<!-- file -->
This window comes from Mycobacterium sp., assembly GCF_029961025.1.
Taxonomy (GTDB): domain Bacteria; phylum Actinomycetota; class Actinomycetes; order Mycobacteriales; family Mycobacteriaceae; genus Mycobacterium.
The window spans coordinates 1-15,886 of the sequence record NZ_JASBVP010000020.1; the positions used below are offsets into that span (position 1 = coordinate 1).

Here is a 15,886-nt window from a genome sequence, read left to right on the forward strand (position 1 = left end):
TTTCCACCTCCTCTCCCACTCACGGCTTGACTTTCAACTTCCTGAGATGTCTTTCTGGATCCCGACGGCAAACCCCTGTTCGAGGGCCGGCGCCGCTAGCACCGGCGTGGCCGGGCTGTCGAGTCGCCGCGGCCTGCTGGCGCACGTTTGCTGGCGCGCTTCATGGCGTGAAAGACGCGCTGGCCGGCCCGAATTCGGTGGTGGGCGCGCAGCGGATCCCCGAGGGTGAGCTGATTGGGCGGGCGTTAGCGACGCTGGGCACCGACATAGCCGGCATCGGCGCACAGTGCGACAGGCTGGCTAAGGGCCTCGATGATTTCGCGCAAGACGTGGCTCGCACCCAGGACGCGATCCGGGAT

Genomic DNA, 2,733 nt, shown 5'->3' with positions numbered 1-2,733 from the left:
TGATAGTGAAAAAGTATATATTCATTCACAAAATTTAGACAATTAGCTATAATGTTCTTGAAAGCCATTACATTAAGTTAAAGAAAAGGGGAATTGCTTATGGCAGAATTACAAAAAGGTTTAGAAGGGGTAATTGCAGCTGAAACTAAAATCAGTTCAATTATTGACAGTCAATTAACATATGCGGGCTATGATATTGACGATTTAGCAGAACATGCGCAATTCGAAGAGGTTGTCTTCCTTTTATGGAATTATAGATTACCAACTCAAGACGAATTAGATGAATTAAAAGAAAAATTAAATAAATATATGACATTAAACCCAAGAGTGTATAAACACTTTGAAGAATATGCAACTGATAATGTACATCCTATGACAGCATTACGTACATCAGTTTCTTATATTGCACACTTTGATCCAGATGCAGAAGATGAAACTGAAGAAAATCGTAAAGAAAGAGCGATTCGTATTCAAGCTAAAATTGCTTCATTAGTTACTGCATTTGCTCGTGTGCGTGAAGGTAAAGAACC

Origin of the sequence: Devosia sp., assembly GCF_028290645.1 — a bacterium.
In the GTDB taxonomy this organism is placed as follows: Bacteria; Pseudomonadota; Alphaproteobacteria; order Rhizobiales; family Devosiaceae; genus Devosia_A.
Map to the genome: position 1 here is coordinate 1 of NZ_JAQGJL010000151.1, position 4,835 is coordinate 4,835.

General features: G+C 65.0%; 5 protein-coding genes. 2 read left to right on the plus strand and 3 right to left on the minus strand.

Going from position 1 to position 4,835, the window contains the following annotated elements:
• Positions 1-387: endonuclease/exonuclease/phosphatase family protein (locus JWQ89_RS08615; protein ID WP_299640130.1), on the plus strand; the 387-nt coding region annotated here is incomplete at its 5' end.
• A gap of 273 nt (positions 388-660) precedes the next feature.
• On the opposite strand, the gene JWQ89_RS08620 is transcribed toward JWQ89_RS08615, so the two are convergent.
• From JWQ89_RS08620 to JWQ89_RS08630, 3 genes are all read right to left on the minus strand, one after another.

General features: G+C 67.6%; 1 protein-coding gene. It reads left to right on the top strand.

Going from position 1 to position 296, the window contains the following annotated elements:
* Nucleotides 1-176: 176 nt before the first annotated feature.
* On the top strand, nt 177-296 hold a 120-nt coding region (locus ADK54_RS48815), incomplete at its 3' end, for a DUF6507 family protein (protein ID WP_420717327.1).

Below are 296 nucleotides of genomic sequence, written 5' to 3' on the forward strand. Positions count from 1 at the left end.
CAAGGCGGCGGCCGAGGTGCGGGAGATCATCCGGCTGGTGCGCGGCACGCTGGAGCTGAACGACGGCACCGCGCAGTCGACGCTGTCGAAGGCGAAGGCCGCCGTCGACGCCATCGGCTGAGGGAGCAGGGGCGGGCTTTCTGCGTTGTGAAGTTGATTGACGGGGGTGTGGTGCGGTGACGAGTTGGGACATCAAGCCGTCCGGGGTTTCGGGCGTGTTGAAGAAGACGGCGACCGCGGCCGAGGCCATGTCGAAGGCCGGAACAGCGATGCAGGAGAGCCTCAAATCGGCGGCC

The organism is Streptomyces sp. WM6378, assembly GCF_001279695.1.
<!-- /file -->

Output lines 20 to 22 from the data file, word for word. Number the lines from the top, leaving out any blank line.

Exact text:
* On the top strand, nt 177-296 hold a 120-nt coding region (locus ADK54_RS48815), incomplete at its 3' end, for a DUF6507 family protein (protein ID WP_420717327.1).

Below are 296 nucleotides of genomic sequence, written 5' to 3' on the forward strand. Positions count from 1 at the left end.
CAAGGCGGCGGCCGAGGTGCGGGAGATCATCCGGCTGGTGCGCGGCACGCTGGAGCTGAACGACGGCACCGCGCAGTCGACGCTGTCGAAGGCGAAGGCCGCCGTCGACGCCATCGGCTGAGGGAGCAGGGGCGGGCTTTCTGCGTTGTGAAGTTGATTGACGGGGGTGTGGTGCGGTGACGAGTTGGGACATCAAGCCGTCCGGGGTTTCGGGCGTGTTGAAGAAGACGGCGACCGCGGCCGAGGCCATGTCGAAGGCCGGAACAGCGATGCAGGAGAGCCTCAAATCGGCGGCC